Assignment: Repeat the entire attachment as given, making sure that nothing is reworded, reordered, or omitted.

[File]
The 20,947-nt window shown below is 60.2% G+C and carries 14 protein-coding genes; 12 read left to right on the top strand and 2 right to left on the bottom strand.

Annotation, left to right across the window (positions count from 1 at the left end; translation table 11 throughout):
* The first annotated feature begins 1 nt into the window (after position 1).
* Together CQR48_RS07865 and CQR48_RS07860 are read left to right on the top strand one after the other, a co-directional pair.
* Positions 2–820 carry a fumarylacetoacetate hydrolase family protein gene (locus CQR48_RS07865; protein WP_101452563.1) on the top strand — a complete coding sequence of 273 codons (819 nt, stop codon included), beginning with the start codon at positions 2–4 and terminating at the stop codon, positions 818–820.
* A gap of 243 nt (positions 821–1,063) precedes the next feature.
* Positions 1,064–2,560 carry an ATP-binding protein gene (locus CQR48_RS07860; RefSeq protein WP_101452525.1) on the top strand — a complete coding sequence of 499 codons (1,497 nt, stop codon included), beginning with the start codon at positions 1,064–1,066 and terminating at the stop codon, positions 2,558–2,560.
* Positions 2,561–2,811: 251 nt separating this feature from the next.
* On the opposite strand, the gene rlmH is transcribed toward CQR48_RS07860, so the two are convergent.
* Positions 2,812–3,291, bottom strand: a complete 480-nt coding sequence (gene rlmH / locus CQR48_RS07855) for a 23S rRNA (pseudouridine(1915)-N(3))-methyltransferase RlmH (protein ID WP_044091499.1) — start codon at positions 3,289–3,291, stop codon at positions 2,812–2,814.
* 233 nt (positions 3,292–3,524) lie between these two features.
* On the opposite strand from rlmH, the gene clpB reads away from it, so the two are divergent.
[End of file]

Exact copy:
The 20,947-nt window shown below is 60.2% G+C and carries 14 protein-coding genes; 12 read left to right on the top strand and 2 right to left on the bottom strand.

Annotation, left to right across the window (positions count from 1 at the left end; translation table 11 throughout):
* The first annotated feature begins 1 nt into the window (after position 1).
* Together CQR48_RS07865 and CQR48_RS07860 are read left to right on the top strand one after the other, a co-directional pair.
* Positions 2–820 carry a fumarylacetoacetate hydrolase family protein gene (locus CQR48_RS07865; protein WP_101452563.1) on the top strand — a complete coding sequence of 273 codons (819 nt, stop codon included), beginning with the start codon at positions 2–4 and terminating at the stop codon, positions 818–820.
* A gap of 243 nt (positions 821–1,063) precedes the next feature.
* Positions 1,064–2,560 carry an ATP-binding protein gene (locus CQR48_RS07860; RefSeq protein WP_101452525.1) on the top strand — a complete coding sequence of 499 codons (1,497 nt, stop codon included), beginning with the start codon at positions 1,064–1,066 and terminating at the stop codon, positions 2,558–2,560.
* Positions 2,561–2,811: 251 nt separating this feature from the next.
* On the opposite strand, the gene rlmH is transcribed toward CQR48_RS07860, so the two are convergent.
* Positions 2,812–3,291, bottom strand: a complete 480-nt coding sequence (gene rlmH / locus CQR48_RS07855) for a 23S rRNA (pseudouridine(1915)-N(3))-methyltransferase RlmH (protein ID WP_044091499.1) — start codon at positions 3,289–3,291, stop codon at positions 2,812–2,814.
* 233 nt (positions 3,292–3,524) lie between these two features.
* On the opposite strand from rlmH, the gene clpB reads away from it, so the two are divergent.